The Brush of John Trumbull

Emerging Revolutionary War welcomes back guest historian Michael Aubrecht

Trumbull
John Trumbull

John Trumbull’s paintings represent some of the most familiar depictions from the time of the American Revolution. Trumbull was a graduate of Harvard University and the gifted son of the Governor of Connecticut. As a child, Trumbull showed a remarkable talent for an attention to detail. This aptitude set his drawings apart from his contemporaries. Trumbull traveled to London in 1784 to study painting under the master Benjamin West. It was then that he started painting some of his most notable pieces. There he honed his expertise for realistic painting. A year later later Trumbull traveled to the City of Paris to do commissioned artworks. He later did portraits of George Washington, John Adams, Alexander Hamilton and Thomas Jefferson. In 1816, he was selected as the president of the American Academy of the Fine Arts where he would serve for 20 years. Emphasizing classic traditions Trumbull attempted to teach the skills he had acquired while overseas. Following his death in 1843 at the age of 87, Trumbull was buried beneath the Art Gallery at Yale University which he had designed. In 1867, his collection of artworks were displayed at the Street Hall building on the same grounds. He and his wife’s remains were later re-interred and buried on the grounds of that building. Trumbull’s approach to painting has been studied by art students around the world. Today Trumbull’s paintings remain some of the most cherished ever to be painted by an American artist.  Continue reading “The Brush of John Trumbull”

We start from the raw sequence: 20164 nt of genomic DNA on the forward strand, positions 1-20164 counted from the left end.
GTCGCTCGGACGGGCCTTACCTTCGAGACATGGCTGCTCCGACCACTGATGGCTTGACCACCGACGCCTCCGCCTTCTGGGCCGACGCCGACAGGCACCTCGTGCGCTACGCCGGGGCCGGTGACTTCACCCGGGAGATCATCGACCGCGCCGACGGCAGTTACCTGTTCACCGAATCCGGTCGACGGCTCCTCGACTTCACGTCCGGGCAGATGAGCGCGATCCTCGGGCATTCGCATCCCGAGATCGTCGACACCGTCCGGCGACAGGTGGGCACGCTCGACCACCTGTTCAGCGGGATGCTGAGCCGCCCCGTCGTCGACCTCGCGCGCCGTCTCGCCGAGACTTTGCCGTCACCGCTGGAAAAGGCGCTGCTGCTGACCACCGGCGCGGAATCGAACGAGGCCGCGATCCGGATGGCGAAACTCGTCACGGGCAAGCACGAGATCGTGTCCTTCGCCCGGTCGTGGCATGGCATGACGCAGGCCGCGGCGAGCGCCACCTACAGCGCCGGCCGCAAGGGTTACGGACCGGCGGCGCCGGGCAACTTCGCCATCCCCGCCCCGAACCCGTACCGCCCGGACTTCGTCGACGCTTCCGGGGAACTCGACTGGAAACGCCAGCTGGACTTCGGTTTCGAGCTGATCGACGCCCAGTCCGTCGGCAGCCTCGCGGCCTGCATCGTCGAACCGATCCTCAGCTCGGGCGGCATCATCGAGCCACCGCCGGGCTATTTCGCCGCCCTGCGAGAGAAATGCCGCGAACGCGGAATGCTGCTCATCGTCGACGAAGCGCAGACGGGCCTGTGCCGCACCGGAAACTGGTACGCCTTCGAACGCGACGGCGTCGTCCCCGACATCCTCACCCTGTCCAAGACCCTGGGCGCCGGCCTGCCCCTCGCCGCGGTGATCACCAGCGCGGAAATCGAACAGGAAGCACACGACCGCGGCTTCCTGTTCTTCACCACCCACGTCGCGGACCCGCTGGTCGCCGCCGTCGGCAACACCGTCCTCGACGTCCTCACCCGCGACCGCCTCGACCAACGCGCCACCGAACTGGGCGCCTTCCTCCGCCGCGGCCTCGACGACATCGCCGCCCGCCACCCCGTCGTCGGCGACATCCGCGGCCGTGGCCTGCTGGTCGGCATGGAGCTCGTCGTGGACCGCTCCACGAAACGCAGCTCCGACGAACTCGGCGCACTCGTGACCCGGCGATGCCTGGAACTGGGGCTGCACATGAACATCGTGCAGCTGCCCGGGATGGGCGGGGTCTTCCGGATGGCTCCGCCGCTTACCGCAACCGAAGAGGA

ERW Weekender: Bunker Hill Monument & Museum

Emerging Revolutionary War welcomes back guest historian Katie Turner Getty. 

Towering over Charlestown, Massachusetts, its foundation set in sacred battleground soil, the Bunker Hill Monument is a 221 foot obelisk commemorating the Battle of Bunker Hill. The cornerstone of the monument was laid by the Marquis De Lafayette in 1825, fifty years after the battle was fought on June 17, 1775.

BunkerHillMon-KTGetty
Bunker Hill Monument (author collection)

Although the land surrounding the monument has been greatly developed since the battle, visitors today can get still get a sense of the 18th-century landscape just by walking through Charlestown and climbing the hill to reach Monument Square. Approaching visitors are greeted by the statue of Colonel William Prescott, the gray granite of the monument serving as an impressive backdrop behind him. Continue reading “ERW Weekender: Bunker Hill Monument & Museum”